Too often we as men and especially we as African American men add unneeded pressure and stress to an already hectic life because we look outside ourselves to define our manhood, our masculinity, instead of just looking within.  We allow others to decide how we should look and behave.  And in the process of pursuing this dream, this ideal, we manage to loose ourselves.  All the while the real person remains lost inside, naked, cold, and shivering.

Source

9 comments:

Anonymous said...

Very interesting. Ive been mulling this question for the balance of the day. Ive come to this conclusion, I cant tell you what manhood is, especially as a black man. Our manhood as black men is too dynamic and complicated due to our experience in the diaspora for it to be defined clearly. Getting back on track, I cant tell you what manhood is, but I can certainly tell you what it is not. Including but not limited to:

-Not keeping your word
-Lack of ambition
-Failing to assume and honor your responsibilities
-Lack of discretion and self-restraint
-Does not value education for its purest and most simple application
-Lack empathy and sympathy for others

There are a constellation of different things Ive observed in my 30 years, but that list represents basis of manhood.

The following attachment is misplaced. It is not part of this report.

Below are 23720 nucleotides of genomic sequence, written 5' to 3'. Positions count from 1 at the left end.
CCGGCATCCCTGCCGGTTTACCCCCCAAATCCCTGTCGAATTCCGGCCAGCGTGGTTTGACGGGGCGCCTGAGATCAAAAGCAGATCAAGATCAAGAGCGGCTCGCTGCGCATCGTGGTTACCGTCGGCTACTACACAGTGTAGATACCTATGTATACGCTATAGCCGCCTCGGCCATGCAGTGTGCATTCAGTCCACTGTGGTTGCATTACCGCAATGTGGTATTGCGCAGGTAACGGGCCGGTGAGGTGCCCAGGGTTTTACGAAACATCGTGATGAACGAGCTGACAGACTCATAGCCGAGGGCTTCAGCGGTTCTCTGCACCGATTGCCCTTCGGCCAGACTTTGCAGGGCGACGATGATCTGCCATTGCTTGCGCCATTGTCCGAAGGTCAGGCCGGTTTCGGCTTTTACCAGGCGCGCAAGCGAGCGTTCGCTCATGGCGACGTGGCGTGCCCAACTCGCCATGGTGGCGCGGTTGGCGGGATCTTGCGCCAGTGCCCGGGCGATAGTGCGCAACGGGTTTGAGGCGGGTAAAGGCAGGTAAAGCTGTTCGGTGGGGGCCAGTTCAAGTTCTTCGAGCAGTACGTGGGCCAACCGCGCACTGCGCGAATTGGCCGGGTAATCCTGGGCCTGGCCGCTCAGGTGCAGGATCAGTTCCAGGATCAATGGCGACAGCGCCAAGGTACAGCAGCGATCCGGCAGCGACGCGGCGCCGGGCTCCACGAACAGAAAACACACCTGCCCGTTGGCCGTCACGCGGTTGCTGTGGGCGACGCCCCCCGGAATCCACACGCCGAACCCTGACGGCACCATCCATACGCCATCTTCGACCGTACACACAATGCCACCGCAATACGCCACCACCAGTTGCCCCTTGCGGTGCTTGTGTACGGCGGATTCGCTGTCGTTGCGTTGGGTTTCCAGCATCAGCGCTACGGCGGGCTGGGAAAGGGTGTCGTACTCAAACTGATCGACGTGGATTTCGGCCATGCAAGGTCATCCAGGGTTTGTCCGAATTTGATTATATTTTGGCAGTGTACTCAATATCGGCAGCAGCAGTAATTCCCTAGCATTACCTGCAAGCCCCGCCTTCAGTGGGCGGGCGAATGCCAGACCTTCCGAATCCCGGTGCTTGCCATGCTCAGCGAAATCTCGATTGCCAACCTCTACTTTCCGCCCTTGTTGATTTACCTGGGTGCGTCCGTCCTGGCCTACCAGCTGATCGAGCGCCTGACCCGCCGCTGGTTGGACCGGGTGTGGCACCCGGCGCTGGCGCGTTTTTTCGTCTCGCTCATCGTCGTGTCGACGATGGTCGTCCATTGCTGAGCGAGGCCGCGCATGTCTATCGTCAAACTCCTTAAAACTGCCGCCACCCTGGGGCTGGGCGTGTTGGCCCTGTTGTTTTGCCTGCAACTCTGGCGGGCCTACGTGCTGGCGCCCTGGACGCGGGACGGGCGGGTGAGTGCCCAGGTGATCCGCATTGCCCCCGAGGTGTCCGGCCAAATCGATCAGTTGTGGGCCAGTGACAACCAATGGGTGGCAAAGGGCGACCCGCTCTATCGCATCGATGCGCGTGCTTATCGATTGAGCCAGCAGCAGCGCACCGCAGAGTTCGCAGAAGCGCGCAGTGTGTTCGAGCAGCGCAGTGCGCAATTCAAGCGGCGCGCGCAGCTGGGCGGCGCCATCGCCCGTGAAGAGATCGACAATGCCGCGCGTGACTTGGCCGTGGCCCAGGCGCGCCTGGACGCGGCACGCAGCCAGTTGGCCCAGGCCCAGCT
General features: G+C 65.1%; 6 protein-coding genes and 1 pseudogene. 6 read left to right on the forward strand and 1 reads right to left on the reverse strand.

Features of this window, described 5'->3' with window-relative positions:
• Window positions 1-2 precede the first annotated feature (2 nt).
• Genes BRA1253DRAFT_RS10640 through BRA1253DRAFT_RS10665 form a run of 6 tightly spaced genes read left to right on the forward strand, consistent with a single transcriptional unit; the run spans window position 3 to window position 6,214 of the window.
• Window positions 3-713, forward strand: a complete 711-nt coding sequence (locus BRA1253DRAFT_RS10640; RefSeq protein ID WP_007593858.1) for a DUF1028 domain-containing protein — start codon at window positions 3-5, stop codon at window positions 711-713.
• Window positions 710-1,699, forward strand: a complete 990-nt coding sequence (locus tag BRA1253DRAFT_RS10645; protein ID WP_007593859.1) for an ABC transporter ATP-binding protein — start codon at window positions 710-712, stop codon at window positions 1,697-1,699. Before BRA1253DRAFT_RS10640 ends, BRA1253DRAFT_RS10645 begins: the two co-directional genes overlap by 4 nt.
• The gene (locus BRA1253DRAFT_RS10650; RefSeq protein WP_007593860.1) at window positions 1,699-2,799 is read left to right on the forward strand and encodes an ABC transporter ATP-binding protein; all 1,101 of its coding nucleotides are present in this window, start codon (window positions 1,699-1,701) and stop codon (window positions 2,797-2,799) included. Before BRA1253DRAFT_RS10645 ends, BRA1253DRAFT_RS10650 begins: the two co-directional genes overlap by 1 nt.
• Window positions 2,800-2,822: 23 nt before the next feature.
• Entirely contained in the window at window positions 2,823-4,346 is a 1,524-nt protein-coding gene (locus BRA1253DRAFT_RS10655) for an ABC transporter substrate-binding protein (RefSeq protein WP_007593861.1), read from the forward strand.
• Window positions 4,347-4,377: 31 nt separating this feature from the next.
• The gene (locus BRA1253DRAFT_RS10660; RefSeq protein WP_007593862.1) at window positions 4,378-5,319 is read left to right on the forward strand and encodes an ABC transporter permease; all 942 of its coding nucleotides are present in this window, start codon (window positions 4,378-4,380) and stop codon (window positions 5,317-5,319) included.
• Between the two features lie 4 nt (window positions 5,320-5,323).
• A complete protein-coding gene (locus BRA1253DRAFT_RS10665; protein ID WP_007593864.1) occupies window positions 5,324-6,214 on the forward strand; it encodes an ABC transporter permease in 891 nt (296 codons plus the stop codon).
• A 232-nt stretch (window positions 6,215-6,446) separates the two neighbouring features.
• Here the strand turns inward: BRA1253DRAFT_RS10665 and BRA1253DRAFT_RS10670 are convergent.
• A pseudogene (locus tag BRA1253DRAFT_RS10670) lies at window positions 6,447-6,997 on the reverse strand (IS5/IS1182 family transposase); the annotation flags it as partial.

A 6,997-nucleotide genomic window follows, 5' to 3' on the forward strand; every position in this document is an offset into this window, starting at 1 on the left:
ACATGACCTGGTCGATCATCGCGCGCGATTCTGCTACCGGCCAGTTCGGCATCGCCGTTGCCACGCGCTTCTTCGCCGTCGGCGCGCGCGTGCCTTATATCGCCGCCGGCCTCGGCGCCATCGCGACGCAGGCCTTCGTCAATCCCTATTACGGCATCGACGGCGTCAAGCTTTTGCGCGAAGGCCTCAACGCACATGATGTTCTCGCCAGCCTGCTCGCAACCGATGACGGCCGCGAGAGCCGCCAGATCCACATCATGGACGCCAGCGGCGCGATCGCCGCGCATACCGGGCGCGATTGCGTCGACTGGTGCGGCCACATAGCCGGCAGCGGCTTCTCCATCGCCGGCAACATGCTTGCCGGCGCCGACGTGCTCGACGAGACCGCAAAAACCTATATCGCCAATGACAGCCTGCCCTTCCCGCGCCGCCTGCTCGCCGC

Max Reddick said...

Now you've got me thinking. I'm not certain if I can define manhood, much less black manhood, myself. Perhaps I'll allow the readers to decide.

Issa Rae said...

I always think about manhood in relationship to family. Whether black or not, manhood matters the most to me through the definition of family. You learn from men and you set an example for the men that come after you.

But then again, I'm a woman, so I'll only understand men through my relationship with them, or lack thereof.

blackwomenblowthetrumpet.blogspot.com said...

Hi there!

Thank you for the shout-out for my blog forum! *blushes*

I hope you don't mind that I mention two very relevant discussions on this topic from my forum...

Last month, I wrote a post, "Who Qualifies As A Man?" and many readers could not answer the question!

Last year, I wrote a post about "Black Masculinity and Its Impact on Black Women" and many black women didn't really examine just how the construction of black masculinity and its primary emphasis on reinforcing phallocentricity has impacted the engagement of black women with black men.